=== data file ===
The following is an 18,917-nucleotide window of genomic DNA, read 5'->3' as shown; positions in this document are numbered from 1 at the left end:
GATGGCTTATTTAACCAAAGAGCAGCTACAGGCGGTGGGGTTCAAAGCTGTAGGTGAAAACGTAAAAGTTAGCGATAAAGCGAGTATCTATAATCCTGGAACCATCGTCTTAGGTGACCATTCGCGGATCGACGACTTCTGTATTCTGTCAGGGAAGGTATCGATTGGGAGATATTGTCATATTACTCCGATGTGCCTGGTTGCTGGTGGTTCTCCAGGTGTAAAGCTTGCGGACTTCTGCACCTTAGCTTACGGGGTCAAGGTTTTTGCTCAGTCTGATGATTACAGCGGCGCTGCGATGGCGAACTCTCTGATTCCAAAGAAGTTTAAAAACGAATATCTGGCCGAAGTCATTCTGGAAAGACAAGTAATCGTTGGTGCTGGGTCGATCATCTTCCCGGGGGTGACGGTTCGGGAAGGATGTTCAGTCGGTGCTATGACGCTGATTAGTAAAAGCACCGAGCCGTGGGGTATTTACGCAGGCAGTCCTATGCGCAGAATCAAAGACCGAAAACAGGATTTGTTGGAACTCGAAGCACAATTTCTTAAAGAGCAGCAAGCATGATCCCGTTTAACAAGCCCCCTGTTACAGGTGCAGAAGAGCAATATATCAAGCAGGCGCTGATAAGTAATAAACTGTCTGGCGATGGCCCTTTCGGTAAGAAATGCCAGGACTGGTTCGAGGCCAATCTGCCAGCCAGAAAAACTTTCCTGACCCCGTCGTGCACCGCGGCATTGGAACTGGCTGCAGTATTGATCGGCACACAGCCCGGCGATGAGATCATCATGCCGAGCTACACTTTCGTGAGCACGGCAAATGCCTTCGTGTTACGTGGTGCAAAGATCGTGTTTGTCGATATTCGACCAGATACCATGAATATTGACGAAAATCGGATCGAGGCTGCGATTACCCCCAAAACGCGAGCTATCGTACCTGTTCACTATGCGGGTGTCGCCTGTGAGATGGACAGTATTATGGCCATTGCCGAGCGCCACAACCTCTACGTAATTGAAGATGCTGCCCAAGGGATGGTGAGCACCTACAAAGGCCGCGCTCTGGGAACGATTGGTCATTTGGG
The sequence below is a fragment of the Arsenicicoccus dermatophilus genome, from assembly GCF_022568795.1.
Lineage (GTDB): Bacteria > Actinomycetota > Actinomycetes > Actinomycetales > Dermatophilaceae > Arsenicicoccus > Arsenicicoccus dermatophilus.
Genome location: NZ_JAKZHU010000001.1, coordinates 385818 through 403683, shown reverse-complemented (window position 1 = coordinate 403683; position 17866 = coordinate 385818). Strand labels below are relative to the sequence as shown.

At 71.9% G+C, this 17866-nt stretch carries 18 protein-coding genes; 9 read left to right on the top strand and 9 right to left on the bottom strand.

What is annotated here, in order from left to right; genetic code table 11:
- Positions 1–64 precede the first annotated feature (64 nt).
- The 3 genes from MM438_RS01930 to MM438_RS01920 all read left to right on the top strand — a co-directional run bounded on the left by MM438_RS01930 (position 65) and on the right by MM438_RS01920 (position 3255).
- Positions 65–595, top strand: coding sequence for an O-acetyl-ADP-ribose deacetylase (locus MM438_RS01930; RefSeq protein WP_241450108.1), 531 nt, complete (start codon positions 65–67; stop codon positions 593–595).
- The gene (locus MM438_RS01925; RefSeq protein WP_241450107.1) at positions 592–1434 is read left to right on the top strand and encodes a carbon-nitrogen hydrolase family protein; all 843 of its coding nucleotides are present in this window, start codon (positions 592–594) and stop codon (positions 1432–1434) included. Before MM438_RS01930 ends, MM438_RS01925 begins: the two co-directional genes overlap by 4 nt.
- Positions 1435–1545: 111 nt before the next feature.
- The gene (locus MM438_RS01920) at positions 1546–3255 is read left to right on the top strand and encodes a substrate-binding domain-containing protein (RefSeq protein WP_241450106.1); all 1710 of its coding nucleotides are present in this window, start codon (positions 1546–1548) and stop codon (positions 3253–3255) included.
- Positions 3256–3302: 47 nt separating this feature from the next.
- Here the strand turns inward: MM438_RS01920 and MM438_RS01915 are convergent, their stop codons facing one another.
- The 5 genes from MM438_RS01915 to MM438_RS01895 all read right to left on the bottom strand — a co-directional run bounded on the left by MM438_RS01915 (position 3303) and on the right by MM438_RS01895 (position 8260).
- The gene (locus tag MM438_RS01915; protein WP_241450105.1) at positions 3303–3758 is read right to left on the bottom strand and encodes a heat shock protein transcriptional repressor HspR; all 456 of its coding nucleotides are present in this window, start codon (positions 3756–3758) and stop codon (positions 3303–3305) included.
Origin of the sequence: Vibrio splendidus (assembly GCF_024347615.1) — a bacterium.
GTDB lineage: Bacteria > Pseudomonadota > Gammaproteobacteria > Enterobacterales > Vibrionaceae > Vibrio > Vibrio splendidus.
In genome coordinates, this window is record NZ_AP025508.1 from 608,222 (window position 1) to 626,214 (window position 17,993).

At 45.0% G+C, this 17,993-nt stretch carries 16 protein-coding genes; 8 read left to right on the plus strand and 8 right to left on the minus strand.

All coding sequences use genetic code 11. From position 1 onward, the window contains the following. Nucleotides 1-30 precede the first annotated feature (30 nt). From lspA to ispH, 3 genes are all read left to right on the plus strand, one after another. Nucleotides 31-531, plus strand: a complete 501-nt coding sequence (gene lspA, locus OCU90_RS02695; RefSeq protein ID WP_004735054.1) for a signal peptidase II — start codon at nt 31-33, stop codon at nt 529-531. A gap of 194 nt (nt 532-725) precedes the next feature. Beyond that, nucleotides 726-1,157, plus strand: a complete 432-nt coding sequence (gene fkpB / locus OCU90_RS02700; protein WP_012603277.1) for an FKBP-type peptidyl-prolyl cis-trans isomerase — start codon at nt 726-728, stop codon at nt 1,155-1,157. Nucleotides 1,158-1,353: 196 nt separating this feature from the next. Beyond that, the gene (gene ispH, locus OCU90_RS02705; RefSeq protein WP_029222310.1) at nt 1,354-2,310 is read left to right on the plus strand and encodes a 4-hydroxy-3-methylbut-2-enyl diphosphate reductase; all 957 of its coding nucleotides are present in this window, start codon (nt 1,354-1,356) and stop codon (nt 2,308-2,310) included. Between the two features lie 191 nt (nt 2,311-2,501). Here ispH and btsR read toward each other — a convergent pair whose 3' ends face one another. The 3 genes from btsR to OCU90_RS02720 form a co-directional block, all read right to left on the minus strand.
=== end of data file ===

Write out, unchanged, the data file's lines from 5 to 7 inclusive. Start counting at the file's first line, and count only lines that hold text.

Genome location: NZ_JAKZHU010000001.1, coordinates 385818 through 403683, shown reverse-complemented (window position 1 = coordinate 403683; position 17866 = coordinate 385818). Strand labels below are relative to the sequence as shown.

At 71.9% G+C, this 17866-nt stretch carries 18 protein-coding genes; 9 read left to right on the top strand and 9 right to left on the bottom strand.

What is annotated here, in order from left to right; genetic code table 11: